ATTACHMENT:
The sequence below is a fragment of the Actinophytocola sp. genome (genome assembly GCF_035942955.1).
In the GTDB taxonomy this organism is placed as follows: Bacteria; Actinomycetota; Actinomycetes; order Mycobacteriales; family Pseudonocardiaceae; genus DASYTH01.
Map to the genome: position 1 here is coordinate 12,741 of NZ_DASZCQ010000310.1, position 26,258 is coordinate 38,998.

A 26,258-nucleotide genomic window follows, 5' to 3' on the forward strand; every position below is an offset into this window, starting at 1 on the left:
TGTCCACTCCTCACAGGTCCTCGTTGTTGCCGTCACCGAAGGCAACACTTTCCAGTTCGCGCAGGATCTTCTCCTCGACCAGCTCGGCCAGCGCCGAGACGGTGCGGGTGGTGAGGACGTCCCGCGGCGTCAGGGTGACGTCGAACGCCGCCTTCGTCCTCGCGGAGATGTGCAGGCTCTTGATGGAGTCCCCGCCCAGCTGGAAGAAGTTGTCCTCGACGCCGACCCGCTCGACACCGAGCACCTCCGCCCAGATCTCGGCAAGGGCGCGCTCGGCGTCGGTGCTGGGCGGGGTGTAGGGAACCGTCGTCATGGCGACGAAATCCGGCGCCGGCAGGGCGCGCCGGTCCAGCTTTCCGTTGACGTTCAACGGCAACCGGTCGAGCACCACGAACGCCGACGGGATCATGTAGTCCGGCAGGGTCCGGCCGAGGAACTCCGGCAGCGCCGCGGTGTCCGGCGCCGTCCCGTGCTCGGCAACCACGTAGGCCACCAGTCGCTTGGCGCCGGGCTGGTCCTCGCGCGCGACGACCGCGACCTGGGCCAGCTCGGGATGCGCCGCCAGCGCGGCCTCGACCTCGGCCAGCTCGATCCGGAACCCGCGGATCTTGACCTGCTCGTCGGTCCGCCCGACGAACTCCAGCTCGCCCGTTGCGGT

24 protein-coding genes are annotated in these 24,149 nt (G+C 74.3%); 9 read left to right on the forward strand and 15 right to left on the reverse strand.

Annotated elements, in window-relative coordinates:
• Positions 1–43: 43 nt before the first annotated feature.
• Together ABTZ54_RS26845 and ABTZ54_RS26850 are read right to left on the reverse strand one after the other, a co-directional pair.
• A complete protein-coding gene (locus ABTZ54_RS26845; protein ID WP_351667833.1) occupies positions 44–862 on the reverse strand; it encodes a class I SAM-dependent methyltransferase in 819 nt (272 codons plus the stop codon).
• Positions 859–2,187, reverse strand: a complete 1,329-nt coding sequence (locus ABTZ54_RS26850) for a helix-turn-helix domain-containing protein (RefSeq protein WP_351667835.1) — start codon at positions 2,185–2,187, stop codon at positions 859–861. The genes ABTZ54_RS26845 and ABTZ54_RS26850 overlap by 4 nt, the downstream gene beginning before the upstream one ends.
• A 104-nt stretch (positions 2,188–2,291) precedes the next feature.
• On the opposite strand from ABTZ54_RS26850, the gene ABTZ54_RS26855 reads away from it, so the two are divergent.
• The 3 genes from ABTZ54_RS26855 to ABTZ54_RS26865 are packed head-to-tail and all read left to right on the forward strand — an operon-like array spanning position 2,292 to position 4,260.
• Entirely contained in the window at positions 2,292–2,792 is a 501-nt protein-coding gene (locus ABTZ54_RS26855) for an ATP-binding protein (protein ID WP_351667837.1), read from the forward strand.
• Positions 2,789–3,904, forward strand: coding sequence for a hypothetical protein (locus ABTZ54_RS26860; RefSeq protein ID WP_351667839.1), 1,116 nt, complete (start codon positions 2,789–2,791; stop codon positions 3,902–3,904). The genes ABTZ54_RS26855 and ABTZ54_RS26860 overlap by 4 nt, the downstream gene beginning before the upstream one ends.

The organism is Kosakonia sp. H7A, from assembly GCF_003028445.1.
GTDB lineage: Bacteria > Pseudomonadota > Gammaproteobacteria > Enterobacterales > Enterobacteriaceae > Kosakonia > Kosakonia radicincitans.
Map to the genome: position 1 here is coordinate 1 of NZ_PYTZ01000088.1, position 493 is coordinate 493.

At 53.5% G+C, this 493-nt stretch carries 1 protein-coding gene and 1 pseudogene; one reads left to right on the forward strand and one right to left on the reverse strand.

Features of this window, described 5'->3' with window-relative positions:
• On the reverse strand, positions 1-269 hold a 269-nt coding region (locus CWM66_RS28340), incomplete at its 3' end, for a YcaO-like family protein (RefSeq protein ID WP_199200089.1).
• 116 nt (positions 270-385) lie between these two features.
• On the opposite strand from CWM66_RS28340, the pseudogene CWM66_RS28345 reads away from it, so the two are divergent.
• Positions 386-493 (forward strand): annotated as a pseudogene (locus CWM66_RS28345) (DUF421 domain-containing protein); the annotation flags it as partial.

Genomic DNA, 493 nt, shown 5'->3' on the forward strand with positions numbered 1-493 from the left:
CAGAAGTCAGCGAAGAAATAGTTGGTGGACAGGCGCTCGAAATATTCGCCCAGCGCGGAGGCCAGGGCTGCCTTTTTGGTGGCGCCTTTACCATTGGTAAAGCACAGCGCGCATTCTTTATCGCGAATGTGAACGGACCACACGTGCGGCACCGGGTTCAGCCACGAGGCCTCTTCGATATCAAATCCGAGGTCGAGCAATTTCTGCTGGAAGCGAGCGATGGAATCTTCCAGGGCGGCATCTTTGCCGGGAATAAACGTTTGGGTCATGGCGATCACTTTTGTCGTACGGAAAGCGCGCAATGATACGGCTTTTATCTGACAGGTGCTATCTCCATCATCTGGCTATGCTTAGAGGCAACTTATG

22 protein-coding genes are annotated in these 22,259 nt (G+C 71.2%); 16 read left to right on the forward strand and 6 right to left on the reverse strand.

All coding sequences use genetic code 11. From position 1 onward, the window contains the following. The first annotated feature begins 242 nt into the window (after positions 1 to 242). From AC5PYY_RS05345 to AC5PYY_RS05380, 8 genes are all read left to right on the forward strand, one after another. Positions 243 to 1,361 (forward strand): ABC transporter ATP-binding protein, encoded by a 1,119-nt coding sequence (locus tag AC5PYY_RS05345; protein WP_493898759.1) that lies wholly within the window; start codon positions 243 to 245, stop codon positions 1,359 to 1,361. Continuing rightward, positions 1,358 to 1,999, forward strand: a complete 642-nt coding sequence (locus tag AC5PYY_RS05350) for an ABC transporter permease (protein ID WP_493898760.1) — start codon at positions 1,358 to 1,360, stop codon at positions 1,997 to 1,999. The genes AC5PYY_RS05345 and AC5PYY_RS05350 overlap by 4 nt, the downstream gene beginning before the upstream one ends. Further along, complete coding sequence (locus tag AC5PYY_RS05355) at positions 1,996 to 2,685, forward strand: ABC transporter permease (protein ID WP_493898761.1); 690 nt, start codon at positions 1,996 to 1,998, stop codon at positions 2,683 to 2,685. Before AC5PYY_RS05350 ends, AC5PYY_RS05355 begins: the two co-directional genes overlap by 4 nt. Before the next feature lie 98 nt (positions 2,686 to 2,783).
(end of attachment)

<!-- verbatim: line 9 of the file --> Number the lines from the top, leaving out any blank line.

• Together ABTZ54_RS26845 and ABTZ54_RS26850 are read right to left on the reverse strand one after the other, a co-directional pair.